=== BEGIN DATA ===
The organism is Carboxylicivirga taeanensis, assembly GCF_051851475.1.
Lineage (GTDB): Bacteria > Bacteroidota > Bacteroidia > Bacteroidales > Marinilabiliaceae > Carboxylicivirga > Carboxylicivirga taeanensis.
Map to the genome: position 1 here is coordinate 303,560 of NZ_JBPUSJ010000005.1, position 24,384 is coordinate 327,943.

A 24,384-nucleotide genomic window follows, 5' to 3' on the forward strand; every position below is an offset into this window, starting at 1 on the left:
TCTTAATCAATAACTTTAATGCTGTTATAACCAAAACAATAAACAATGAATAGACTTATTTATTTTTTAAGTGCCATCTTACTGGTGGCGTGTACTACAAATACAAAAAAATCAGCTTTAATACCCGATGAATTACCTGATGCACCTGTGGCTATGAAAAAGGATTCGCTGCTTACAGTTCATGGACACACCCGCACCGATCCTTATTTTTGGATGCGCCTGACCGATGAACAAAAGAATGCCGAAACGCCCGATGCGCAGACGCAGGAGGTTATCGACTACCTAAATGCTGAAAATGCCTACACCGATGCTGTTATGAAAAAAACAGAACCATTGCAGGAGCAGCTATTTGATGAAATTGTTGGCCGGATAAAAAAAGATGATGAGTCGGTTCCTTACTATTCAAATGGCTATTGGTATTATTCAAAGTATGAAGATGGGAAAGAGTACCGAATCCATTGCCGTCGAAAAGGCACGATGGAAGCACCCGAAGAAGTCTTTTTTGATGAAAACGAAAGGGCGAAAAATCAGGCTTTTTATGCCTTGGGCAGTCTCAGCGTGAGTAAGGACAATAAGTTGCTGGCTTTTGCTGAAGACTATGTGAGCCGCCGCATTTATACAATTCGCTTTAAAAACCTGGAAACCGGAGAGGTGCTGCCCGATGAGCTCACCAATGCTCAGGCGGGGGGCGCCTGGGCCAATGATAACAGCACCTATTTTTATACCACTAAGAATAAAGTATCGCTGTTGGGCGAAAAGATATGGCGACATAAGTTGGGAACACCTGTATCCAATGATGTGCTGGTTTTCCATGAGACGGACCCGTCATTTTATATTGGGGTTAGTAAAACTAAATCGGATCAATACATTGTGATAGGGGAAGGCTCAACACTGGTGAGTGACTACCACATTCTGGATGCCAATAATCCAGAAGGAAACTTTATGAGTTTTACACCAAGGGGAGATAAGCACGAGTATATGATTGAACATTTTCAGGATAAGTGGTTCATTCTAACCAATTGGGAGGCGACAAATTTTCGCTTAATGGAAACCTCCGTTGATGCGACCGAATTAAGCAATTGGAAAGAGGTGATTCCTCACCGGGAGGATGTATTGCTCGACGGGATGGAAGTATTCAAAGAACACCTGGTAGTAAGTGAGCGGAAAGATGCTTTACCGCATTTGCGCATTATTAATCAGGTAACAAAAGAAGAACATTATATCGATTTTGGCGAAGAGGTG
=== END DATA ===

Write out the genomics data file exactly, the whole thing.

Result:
The organism is Carboxylicivirga taeanensis, assembly GCF_051851475.1.
Lineage (GTDB): Bacteria > Bacteroidota > Bacteroidia > Bacteroidales > Marinilabiliaceae > Carboxylicivirga > Carboxylicivirga taeanensis.
Map to the genome: position 1 here is coordinate 303,560 of NZ_JBPUSJ010000005.1, position 24,384 is coordinate 327,943.

A 24,384-nucleotide genomic window follows, 5' to 3' on the forward strand; every position below is an offset into this window, starting at 1 on the left:
TCTTAATCAATAACTTTAATGCTGTTATAACCAAAACAATAAACAATGAATAGACTTATTTATTTTTTAAGTGCCATCTTACTGGTGGCGTGTACTACAAATACAAAAAAATCAGCTTTAATACCCGATGAATTACCTGATGCACCTGTGGCTATGAAAAAGGATTCGCTGCTTACAGTTCATGGACACACCCGCACCGATCCTTATTTTTGGATGCGCCTGACCGATGAACAAAAGAATGCCGAAACGCCCGATGCGCAGACGCAGGAGGTTATCGACTACCTAAATGCTGAAAATGCCTACACCGATGCTGTTATGAAAAAAACAGAACCATTGCAGGAGCAGCTATTTGATGAAATTGTTGGCCGGATAAAAAAAGATGATGAGTCGGTTCCTTACTATTCAAATGGCTATTGGTATTATTCAAAGTATGAAGATGGGAAAGAGTACCGAATCCATTGCCGTCGAAAAGGCACGATGGAAGCACCCGAAGAAGTCTTTTTTGATGAAAACGAAAGGGCGAAAAATCAGGCTTTTTATGCCTTGGGCAGTCTCAGCGTGAGTAAGGACAATAAGTTGCTGGCTTTTGCTGAAGACTATGTGAGCCGCCGCATTTATACAATTCGCTTTAAAAACCTGGAAACCGGAGAGGTGCTGCCCGATGAGCTCACCAATGCTCAGGCGGGGGGCGCCTGGGCCAATGATAACAGCACCTATTTTTATACCACTAAGAATAAAGTATCGCTGTTGGGCGAAAAGATATGGCGACATAAGTTGGGAACACCTGTATCCAATGATGTGCTGGTTTTCCATGAGACGGACCCGTCATTTTATATTGGGGTTAGTAAAACTAAATCGGATCAATACATTGTGATAGGGGAAGGCTCAACACTGGTGAGTGACTACCACATTCTGGATGCCAATAATCCAGAAGGAAACTTTATGAGTTTTACACCAAGGGGAGATAAGCACGAGTATATGATTGAACATTTTCAGGATAAGTGGTTCATTCTAACCAATTGGGAGGCGACAAATTTTCGCTTAATGGAAACCTCCGTTGATGCGACCGAATTAAGCAATTGGAAAGAGGTGATTCCTCACCGGGAGGATGTATTGCTCGACGGGATGGAAGTATTCAAAGAACACCTGGTAGTAAGTGAGCGGAAAGATGCTTTACCGCATTTGCGCATTATTAATCAGGTAACAAAAGAAGAACATTATATCGATTTTGGCGAAGAGGTG